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Flash Or SSD? (or: Why Interfaces Matter)

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In my three part series on flash I interchangeably used the terms “flash” and “SSD”.  In a recent article on this subject, Steven Foskett on IBM’s Storage Community successfully convinced me that I should stop using these terms interchangeably.  He then suggested that flash would persevere while SSD would not.  I disagree.

First, let me quote what I know Steven got right:

Flash memory is the dominant underlying chip technology for solid-state storage. But solid-state disk drives are just one packaging option for flash.

Steven then explains that flash can be added to the enterprise in a variety of ways.  Today’s most common alternative to SSD is the PCI expansion card.  Steven next extols the benefits of PCI-based flash and the drawbacks of SSD-based flash.  These include:

  • Simplicity of design in PCI flash.  No SCSI or ATA controllers needed for PCI flash.
  • Improved performance of PCI flash, for lack of bottleneck-inducing SCSI or ATA controllers.

Steven then concludes:

In a decade, SSD will seem a quaint throwback while flash memory will roar ahead.

I doubt this conclusion.

First, the argument that flash in PCI is faster than flash in SSD because SSD controllers will always be a bottleneck is nonsense.  Those controllers are created in the same silicon that creates microprocessors.  They can be implemented as fast as the hardware that drives the PCI-e bus.  The reason why PCI cards are faster is because the PCI-e bus can support up to 16GB/s of throughput while no storage array (today) can drive a single connection beyond 10Gb/s.  There is no need to create an SSD disk that supports 16 GB/s of throughput because no flash can serve it and no array can deliver it.  This is an example of designing to the current needs and this limitation will change.

A Standard Interface Common In the US.

But more importantly, one of the things we have learned in decades of computer science is that interfaces matter. Interfaces endure. Examples abound of good interfaces outliving their initial implementations. Instead of deciding to throw away a design and start from scratch, we improve the implementation and keep the interface, even if it is sub-optimal. One such example is the x86 architecture. It seems that the entire world has nearly agreed that this interface is how we want enterprise operating systems to communicate to processors.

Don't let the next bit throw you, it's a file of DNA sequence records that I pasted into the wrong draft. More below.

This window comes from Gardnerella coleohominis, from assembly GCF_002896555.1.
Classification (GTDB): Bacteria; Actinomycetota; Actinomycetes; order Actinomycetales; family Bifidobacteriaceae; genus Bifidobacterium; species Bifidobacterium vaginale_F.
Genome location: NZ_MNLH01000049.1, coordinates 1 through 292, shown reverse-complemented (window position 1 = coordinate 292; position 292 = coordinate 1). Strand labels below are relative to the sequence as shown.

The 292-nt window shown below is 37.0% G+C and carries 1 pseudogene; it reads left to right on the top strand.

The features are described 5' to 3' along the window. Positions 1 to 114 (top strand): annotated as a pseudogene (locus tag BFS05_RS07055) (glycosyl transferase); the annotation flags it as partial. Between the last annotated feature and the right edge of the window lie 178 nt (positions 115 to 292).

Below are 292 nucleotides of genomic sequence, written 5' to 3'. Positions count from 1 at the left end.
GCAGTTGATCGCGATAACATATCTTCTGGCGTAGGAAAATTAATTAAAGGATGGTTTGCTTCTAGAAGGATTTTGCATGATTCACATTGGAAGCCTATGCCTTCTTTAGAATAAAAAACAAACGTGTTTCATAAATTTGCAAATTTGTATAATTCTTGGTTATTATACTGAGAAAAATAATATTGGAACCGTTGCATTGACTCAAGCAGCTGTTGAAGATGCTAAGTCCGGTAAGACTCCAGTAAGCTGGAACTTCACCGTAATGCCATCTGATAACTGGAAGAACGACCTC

(The funny thing about x86 is that years ago Intel abandoned the basic principle of their early architecture: complex instruction set computing (CISC). They designed their processors so programming the CPU would be easy but implementing it would be tough. Decades later, Intel introduced decoders on their processors that effectively translated CISC instructions to RISC microcode. They simultaneously offered a “better” pure RISC/VLIW architecture in the Itanium line. But the industry responded loudly: stay with the x86 interface that an ecosystem has come to depend on.)

I believe hard drives should be thought of as an interface.  Not just the protocol and connection by which data is read and written, but also the form factor that humans handle and that hardware vendors build around.

Why is it that the industry likes the hard drive “interface”?  Consider the following:

  1. Hard drives have reasonable high-density form factors.  They are uniform size, fully enclosed, and rugged enough that an exposed component will not snag on a sweater and break.
  2. Hard drive interfaces (SCSI, SATA, SAS, etc.) are created to be used frequently.  They are designed to be plugged and unplugged.  Pull and replace a SATA plug a thousand times and the connector will survive.  Try pulling and replacing a PCI-e card 1000 times.
  3. We have existing means of aggregating thousands of hard drives into an array.  Because of the capacity drain of more PCI devices it is tougher to scale PCI cards to the same limits.
While my crystal ball is not any clearer than Steven’s, I think that anyone that discounts the endurance of a popular interface is not seeing the full picture.  As long as people are touching the interface, while consumers are using devices that implement it, while competitors are designing products to it, and while it is successfully evolving with demands, the interface will be tough to replace.  The hard drive SSD interface meets these criteria.

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